I visited the Philippines a couple of times back in the early 2000s, travelling from North to South, from rice terraces to volcanoes, from the restaurants and bars of Manila to beachside barbecues on Bantayan Island, and as much as I tried to sample everything along the way (apart from balut - boiled fertilised duck embryo eaten straight from the egg shell is something I hope I will never have the need to consume) I never found the food particularly inspiring. Aside from the freshly grilled fish, everything felt very heavy, full of pork and beans, with desserts so sweet they practically dissolved your teeth enamel before you'd even swallowed the first bite. So when my Filipino friends in Dubai mentioned a great Filipino seafood place where they literally dump the bounty of the ocean in front of you, which you then eat with your hands, I was intrigued. And off we went to Deira one evening to Dampa Seafood Grill to try the Dump-A-Seafest, a rather unappetising name for what was a really quite fantastic meal. The restaurant is fun, casual and quirky, with a large outdoor seating area for the cooler months. You can play retro arcade games while you wait for a table at busy times, or start with one of the Fish Bowl Mocktails, an entire litre - or two if you're really thirsty - of sugar rush-inducing sweetness with names like Lindsay Lohan and Incredible Hulk. My friend Von took control of ordering, and minutes later a metal pan full of shrimp, crab, mussels, clams and corn in a spicy cajun sauce was dumped onto our wax-paper covered table, along with a smaller pan of crispy tilapia and two giant squids on sticks on the side. A pile of rice was spooned out directly in front of each of us, we put on plastic gloves, and went to work. You quickly realise why this place is such a hit - the seafood is perfectly fresh, the shrimps sweet and juicy, the mussels firm and meaty, and the sauce so moreish you can't help but scoop it up with balls of rice straight from the table. I feel like I've done a disservice to the Philippines over the years by basing my opinion of the food on what I tried 20 years ago. It's probably time for another trip to see what it's really all about.


Café Isan, Cluster B, Lake View Tower, Jumeirah Lakes Towers

I've mentioned Café Isan before in my post on the best small restaurants to revisit after lockdown, but it merits another mention as it was the place that delivered all of my much-missed Thai comfort foods on good days and bad when I first moved to Dubai. At Café Isan they don't compromise on flavour, or on spice level. If you ask for Thai spicy, you'll get Thai spicy - there's no toning down here, which tends to be a habit at many other places around the city. They're also not shy about offering the really authentic dishes that you wouldn't usually find, including Tom Saap Nua, an Isan-style spicy sour soup made of beef tongue and innards. I've stopped in for bowls of Khao Tom rice porridge after early morning wakesurfing sessions. On really hot summer days I head over for Som Tum Isan papaya salad with fermented fish sauce, or a Sup Nor Mai salad of boiled bamboo strips with Thai herbs, mint and lemon, followed by a bowl of Bua Loi, pretty pink and white rice balls in warm coconut milk. When dining with friends who aren't as keen on fermented fish as I am, we go for the more farang-friendly items such as the outrageously delicious Massaman curry and the unmissable Phad Kra Pao stir fry with Thai basil, garlic, chilli and a crispy fried egg on top, a typically Thai staple and something that I would eat multiple times a week when I lived in Bangkok. Café Isan also does a great vegetarian and vegan selection which is worth a try whether you're a herbivore or not, and you can play Uno or Connect Four if you want to add a bit of competition to your meal. If you're pining for true Thai flavours in a setting that's as close to a Thai streetfood stall as you'll get over here, then this is the place for you. Oh, and they were also awarded 2020 Best Thai Restaurant in Dubai by Time Out, beating all of the high-end Thai restaurants around town. Quite a feat for a self-taught chef, and yet another reason to pay them a visit or order from them online.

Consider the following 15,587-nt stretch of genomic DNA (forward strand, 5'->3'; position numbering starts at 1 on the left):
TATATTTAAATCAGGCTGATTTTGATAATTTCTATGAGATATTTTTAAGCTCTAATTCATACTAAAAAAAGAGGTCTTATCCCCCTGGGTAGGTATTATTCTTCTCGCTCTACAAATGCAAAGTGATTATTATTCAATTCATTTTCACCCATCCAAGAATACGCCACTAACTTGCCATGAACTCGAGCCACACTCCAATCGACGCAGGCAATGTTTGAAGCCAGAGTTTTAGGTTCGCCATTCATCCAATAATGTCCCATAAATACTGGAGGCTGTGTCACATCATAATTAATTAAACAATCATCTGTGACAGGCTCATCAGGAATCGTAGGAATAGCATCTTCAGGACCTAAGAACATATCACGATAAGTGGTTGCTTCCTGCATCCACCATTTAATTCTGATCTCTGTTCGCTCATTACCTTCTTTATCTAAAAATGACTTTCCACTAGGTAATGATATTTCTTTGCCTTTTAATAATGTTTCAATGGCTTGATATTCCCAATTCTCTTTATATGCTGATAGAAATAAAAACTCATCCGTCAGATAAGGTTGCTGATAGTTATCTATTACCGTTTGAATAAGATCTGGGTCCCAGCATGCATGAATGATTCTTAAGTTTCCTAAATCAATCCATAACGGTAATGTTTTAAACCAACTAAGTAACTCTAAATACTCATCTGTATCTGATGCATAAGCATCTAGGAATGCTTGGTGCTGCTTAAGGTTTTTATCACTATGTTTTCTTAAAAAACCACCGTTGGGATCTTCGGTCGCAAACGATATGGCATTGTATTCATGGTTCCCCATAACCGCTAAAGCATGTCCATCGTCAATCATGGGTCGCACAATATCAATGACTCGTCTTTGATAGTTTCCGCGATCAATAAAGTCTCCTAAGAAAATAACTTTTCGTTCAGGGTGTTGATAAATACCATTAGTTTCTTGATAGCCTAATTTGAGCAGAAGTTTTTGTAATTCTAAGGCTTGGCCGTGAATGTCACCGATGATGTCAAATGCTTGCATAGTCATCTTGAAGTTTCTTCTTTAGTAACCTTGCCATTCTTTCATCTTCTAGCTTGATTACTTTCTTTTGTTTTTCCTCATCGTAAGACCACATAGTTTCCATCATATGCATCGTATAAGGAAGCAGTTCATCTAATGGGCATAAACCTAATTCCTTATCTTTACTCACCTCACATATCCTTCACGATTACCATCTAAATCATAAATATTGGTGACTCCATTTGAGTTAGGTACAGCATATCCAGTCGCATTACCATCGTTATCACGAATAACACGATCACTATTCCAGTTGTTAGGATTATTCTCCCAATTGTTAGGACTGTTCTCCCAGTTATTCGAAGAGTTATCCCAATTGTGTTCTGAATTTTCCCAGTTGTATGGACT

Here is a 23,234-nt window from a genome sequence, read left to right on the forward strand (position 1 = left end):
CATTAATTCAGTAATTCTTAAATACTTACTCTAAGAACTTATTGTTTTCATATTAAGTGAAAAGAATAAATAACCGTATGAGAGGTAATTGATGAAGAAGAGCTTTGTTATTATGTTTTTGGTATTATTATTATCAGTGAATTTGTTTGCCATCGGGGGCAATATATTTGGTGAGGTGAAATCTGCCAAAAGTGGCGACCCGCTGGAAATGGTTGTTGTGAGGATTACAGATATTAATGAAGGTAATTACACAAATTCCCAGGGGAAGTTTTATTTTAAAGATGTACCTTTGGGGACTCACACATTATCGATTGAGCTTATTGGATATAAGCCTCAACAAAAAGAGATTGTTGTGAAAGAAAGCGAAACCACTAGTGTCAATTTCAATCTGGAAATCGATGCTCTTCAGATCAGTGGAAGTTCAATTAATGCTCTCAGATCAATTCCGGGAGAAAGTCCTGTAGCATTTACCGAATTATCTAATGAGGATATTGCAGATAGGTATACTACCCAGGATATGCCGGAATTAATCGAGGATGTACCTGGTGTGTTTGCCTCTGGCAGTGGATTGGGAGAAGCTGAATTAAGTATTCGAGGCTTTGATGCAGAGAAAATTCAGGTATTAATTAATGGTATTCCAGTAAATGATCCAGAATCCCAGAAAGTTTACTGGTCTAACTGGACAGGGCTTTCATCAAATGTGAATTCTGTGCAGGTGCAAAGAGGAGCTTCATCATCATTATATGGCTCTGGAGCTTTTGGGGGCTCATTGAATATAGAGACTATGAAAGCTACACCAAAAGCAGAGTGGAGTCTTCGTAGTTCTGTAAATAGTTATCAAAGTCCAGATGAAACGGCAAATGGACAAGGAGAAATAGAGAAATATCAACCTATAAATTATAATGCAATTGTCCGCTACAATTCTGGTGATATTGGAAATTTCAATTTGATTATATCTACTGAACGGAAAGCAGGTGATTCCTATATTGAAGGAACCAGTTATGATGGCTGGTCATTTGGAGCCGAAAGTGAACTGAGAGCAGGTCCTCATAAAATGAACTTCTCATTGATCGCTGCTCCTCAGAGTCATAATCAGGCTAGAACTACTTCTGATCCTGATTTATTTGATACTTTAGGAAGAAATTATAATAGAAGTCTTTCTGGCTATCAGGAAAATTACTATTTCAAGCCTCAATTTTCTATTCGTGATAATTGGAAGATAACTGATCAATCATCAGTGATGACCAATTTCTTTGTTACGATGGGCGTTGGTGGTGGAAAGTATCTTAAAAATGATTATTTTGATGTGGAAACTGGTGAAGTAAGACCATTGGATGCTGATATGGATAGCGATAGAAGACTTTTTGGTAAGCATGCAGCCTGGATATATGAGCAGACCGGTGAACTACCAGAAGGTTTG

Ravi Restaurant, Shop 245, Al Dhiyafa Road, Satwa

First of all, a caveat - this may not necessarily be the best Pakistani food you'll find in Dubai. But for atmosphere, people-watching and affordability, Ravi Restaurant, or Ravi's as everyone calls it, can't be beaten. On a busy street corner in Satwa, Ravi's has been serving up unassuming but delicious Pakistani food for the past 42 years, and there's nothing like a bowl of their daal butter fry or a plate of chicken tikka as you sit at a roadside table and watch the Satwa evening street life go by. It's a Dubai institution, as much favoured by taxi drivers as it is by local families and expats, and the brave can even enjoy a spicy dish of brain nihari for an early morning breakfast - Ravi's is open for a quite incredible 22 hours a day from 5am to 3am. Curries are served in plastic bowls, water comes in anachronistic styrofoam cups, and every meal is accompanied by piles of piping hot bread fresh from the tandoor. It's the first place my parents look forward to visiting every time they come to Dubai. It's a great spot to go to with people who've only seen the blingy side of the city. On cooler winter nights you can have a great dinner, then go for a walk around the Satwa neighbourhood, stopping at the Indian sweet shops to pick up dessert, getting a cup of karak at one of the tea counters, or buying rolls of traditional Bedouin sadu fabric. Lockdown hit Ravi's hard, and the owners had to start selling off personal assets to keep the business afloat. It's finding its feet again now, and in these uncertain times when we all need a bit of comfort food, it's a great place to go for a highly affordable dinner. Any support you give them - whether it's a dine-in visit or a take-out order - may go that extra step to ensuring that this Dubai institution doesn't go the same way that so many other small restaurants have as a result of the pandemic.